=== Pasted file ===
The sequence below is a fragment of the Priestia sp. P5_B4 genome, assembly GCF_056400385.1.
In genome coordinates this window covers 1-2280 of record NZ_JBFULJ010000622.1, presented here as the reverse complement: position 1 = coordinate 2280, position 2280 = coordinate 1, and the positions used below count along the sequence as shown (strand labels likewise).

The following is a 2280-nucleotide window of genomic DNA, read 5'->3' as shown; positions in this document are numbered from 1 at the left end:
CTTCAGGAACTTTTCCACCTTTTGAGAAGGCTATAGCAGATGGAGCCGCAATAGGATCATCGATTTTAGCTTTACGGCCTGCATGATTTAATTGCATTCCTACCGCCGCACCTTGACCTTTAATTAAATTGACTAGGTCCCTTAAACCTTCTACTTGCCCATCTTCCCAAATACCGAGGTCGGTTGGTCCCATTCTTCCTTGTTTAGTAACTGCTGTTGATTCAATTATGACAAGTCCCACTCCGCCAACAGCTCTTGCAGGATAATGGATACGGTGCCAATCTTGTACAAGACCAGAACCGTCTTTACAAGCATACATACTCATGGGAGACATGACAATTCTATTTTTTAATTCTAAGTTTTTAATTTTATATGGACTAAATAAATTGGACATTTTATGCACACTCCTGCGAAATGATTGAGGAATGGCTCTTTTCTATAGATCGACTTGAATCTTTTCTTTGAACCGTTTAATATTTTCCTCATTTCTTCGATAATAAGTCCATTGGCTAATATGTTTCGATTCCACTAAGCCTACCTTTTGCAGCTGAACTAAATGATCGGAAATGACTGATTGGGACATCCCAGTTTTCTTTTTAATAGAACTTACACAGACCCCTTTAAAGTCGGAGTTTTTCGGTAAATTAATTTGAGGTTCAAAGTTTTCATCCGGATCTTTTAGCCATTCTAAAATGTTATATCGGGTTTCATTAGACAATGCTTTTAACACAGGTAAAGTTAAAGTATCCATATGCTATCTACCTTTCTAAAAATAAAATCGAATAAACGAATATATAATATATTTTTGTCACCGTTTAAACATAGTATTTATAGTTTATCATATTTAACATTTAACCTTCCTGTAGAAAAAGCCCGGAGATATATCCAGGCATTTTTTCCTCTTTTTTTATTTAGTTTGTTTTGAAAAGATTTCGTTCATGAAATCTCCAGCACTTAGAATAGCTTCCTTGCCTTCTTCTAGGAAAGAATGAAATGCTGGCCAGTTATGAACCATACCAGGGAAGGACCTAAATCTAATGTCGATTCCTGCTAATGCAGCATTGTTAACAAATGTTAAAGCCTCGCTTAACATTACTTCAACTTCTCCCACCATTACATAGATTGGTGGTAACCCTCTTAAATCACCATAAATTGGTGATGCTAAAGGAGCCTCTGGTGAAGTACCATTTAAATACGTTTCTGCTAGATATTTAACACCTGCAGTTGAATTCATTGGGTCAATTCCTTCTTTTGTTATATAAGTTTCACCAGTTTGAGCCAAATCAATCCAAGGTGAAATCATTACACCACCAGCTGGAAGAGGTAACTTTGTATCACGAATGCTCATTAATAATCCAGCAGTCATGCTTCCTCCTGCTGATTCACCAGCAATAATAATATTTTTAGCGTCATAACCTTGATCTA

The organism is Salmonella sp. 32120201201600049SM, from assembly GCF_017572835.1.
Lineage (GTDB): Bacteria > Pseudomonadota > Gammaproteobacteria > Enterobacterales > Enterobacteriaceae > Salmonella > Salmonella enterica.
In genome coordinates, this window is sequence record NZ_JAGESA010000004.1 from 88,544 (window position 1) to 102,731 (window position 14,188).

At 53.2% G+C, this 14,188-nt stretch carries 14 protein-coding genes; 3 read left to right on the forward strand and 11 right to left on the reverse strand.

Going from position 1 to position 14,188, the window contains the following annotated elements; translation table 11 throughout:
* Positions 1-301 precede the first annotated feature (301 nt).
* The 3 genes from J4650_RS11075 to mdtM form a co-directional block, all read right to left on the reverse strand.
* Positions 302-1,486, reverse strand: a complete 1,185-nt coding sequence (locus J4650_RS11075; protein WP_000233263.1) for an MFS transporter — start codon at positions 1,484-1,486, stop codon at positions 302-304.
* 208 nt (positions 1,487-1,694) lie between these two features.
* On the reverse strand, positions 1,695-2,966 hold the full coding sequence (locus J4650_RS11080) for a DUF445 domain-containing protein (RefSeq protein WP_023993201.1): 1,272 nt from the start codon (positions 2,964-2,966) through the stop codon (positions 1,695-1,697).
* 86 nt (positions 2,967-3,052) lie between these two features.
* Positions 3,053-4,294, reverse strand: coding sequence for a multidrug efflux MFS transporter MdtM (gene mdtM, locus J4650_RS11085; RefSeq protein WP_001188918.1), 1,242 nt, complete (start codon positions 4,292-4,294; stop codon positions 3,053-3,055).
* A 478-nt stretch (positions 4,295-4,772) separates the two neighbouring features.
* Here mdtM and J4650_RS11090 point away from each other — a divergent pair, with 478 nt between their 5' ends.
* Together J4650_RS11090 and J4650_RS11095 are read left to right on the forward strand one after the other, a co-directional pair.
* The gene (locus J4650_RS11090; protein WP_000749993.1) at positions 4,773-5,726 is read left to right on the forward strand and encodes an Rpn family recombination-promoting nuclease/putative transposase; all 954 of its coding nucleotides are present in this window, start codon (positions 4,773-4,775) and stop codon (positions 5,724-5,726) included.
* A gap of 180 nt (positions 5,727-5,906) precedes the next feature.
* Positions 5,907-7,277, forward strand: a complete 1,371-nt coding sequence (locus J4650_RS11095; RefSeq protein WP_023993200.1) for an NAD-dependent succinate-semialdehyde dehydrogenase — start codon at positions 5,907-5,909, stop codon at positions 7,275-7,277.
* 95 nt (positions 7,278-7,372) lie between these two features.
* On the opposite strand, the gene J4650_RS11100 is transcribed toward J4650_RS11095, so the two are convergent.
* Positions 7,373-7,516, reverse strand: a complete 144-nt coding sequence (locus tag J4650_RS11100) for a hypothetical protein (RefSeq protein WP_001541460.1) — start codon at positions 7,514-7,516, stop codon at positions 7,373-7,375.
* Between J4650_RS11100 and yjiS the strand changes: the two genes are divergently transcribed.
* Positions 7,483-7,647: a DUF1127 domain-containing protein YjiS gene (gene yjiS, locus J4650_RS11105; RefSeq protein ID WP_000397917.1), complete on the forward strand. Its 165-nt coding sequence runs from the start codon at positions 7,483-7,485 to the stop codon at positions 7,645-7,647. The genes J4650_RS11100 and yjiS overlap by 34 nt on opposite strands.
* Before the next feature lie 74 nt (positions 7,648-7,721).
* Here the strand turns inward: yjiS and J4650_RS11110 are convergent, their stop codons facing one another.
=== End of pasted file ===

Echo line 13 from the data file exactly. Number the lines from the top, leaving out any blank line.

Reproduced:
* 208 nt (positions 1,487-1,694) lie between these two features.